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Women's Life Writing and Early Modern Ireland

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Women’s Life Writing and Early Modern Ireland provides an original perspective on both new and familiar texts in this first critical collection to focus on seventeenth-century women’s life writing in a specifically Irish context. By shifting the focus away from England—even though many of these writers would have identified themselves as English—and making Ireland and Iris Women’s Life Writing and Early Modern Ireland provides an original perspective on both new and familiar texts in this first critical collection to focus on seventeenth-century women’s life writing in a specifically Irish context. By shifting the focus away from England—even though many of these writers would have identified themselves as English—and making Ireland and Irishness the focus of their essays, the contributors resituate women’s narratives in a powerful and revealing landscape. This volume addresses a range of genres, from letters to book marginalia, and a number of different women, from now-canonical life writers such as Mary Rich and Ann Fanshawe to far less familiar figures such as Eliza Blennerhassett and the correspondents and supplicants of William King, archbishop of Dublin. The writings of the Boyle sisters and the Duchess of Ormonde—women from the two most important families in seventeenth-century Ireland—also receive a thorough analysis. These innovative and nuanced scholarly considerations of the powerful influence of Ireland on these writers’ construction of self, provide fresh, illuminating insights into both their writing and their broader cultural context.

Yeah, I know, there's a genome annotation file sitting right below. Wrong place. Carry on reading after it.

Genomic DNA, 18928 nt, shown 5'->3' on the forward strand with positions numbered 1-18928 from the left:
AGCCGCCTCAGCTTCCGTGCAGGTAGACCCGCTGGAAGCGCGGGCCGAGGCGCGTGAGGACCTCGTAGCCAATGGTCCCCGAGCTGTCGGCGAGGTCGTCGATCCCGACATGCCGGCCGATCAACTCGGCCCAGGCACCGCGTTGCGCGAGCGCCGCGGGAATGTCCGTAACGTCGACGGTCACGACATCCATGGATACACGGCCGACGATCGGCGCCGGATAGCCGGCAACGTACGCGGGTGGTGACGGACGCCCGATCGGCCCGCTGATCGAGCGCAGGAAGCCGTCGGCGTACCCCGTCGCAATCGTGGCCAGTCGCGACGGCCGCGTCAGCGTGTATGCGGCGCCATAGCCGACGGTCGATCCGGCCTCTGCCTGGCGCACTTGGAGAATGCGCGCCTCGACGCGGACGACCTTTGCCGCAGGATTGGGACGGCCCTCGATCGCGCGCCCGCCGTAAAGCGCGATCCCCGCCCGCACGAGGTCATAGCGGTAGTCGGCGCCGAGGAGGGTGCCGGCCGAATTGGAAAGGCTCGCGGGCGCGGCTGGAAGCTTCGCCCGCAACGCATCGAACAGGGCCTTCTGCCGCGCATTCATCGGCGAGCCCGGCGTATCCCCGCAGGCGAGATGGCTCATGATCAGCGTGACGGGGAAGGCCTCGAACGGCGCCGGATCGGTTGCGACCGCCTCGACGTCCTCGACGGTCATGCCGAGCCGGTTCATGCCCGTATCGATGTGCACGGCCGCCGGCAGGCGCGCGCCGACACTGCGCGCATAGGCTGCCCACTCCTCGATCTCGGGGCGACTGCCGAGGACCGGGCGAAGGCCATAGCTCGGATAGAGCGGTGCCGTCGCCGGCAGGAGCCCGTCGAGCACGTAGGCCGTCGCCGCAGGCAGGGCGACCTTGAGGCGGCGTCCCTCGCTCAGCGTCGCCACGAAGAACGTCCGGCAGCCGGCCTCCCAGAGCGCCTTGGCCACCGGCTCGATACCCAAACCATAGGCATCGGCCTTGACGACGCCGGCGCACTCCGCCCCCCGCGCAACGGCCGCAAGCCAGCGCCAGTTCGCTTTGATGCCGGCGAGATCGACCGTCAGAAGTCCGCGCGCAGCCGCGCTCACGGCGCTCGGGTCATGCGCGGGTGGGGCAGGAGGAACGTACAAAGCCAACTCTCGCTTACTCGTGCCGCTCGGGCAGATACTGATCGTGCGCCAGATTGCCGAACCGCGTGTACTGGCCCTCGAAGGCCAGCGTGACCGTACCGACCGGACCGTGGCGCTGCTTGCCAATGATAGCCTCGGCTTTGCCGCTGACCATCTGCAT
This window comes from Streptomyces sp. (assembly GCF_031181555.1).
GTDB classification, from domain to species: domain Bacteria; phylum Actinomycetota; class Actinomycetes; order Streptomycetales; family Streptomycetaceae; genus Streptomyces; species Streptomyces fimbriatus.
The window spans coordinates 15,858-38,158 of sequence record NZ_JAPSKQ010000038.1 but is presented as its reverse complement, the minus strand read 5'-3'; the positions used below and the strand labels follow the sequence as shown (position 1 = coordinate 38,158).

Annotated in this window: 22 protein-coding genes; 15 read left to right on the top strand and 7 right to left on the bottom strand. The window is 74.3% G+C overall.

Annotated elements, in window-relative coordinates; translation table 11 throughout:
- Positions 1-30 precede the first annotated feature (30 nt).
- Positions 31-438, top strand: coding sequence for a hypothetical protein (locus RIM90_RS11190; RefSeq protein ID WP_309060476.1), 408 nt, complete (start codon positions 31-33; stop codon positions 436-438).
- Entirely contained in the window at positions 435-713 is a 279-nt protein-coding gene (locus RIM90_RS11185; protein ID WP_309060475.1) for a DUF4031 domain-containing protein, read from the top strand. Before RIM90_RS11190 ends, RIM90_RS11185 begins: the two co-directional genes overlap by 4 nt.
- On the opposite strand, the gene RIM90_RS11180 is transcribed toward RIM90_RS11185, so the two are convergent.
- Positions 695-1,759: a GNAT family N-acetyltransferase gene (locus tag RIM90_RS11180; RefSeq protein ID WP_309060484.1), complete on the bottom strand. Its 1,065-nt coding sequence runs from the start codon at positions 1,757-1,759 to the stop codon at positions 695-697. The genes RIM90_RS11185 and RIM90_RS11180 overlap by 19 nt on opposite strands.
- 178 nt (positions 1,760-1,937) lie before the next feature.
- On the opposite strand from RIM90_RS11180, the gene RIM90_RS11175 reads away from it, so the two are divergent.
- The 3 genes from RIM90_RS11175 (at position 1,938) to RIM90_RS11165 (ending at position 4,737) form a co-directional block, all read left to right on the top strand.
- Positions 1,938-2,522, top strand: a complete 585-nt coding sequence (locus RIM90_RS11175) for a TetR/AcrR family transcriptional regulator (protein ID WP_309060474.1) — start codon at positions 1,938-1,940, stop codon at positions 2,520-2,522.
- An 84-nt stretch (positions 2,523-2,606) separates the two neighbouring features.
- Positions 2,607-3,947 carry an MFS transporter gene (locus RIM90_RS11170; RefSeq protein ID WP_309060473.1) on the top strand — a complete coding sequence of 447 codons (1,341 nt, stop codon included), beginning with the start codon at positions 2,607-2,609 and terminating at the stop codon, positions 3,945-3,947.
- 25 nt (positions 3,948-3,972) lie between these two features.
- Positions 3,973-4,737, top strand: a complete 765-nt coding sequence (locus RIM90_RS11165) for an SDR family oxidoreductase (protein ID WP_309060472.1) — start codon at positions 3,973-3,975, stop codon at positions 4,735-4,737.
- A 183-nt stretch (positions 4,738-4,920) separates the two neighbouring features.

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Women’s Life Writing and Early Modern Ireland provides an original perspective on both new and familiar texts in this first critical collection to focus on seventeenth-century women’s life writing in a specifically Irish context. By shifting the focus away from England—even though many of these writers would have identified themselves as English—and making Ireland and Iris Women’s Life Writing and Early Modern Ireland provides an original perspective on both new and familiar texts in this first critical collection to focus on seventeenth-century women’s life writing in a specifically Irish context. By shifting the focus away from England—even though many of these writers would have identified themselves as English—and making Ireland and Irishness the focus of their essays, the contributors resituate women’s narratives in a powerful and revealing landscape. This volume addresses a range of genres, from letters to book marginalia, and a number of different women, from now-canonical life writers such as Mary Rich and Ann Fanshawe to far less familiar figures such as Eliza Blennerhassett and the correspondents and supplicants of William King, archbishop of Dublin. The writings of the Boyle sisters and the Duchess of Ormonde—women from the two most important families in seventeenth-century Ireland—also receive a thorough analysis. These innovative and nuanced scholarly considerations of the powerful influence of Ireland on these writers’ construction of self, provide fresh, illuminating insights into both their writing and their broader cultural context.   

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